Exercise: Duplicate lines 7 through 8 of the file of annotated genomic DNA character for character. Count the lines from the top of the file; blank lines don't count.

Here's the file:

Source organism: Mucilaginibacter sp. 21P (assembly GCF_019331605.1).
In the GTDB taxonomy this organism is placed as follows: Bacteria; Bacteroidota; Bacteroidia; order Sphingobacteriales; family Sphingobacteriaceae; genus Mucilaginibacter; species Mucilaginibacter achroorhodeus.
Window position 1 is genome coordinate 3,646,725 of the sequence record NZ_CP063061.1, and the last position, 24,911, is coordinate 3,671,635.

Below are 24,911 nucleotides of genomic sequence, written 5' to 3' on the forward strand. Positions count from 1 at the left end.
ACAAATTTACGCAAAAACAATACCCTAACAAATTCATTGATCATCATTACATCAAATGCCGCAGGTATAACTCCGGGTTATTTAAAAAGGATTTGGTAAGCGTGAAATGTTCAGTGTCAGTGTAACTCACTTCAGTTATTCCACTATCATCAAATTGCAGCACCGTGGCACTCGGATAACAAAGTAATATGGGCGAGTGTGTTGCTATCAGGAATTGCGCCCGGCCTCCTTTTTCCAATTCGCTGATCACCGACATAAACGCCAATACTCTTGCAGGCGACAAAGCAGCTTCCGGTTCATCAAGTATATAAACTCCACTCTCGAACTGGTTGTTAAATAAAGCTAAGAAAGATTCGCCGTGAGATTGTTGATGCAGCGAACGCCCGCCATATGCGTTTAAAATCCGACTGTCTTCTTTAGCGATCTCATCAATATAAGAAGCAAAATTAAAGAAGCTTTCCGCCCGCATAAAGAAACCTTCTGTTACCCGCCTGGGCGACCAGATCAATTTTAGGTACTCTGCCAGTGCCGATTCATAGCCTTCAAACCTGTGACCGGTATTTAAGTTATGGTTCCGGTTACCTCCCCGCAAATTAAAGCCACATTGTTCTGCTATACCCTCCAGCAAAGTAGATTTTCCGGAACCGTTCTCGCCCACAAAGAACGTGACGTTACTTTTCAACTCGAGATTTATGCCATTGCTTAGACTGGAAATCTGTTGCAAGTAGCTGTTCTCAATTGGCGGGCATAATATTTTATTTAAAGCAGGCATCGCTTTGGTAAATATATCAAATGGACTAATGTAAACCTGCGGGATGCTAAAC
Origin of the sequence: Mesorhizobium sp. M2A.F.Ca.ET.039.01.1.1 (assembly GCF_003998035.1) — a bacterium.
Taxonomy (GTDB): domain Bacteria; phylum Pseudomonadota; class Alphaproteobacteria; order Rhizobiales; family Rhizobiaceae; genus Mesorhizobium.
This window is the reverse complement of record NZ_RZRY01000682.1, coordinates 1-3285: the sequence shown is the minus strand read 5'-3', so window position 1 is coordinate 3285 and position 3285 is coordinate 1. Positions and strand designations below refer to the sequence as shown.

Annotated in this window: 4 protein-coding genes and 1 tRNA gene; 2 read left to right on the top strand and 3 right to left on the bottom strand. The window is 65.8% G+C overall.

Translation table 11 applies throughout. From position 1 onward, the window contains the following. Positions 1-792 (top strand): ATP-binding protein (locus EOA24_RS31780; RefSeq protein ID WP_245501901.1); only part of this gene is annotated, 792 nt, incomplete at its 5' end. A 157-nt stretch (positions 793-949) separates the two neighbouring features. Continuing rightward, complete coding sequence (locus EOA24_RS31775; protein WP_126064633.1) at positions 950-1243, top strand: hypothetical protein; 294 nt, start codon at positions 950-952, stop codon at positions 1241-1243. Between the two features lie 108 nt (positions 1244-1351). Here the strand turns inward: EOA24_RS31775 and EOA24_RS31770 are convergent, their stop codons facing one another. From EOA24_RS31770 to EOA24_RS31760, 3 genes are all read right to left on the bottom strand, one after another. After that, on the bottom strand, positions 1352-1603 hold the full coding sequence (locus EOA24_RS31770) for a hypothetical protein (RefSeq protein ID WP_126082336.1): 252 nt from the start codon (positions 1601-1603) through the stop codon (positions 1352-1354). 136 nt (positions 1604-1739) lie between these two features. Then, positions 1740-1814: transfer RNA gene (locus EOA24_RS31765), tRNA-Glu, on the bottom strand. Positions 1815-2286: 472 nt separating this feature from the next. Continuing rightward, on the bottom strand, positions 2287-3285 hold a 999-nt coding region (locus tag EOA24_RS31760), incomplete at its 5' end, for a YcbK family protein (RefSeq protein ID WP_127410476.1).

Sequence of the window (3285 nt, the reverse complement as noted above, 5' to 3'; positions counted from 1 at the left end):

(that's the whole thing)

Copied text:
Taxonomy (GTDB): domain Bacteria; phylum Pseudomonadota; class Alphaproteobacteria; order Rhizobiales; family Rhizobiaceae; genus Mesorhizobium.
This window is the reverse complement of record NZ_RZRY01000682.1, coordinates 1-3285: the sequence shown is the minus strand read 5'-3', so window position 1 is coordinate 3285 and position 3285 is coordinate 1. Positions and strand designations below refer to the sequence as shown.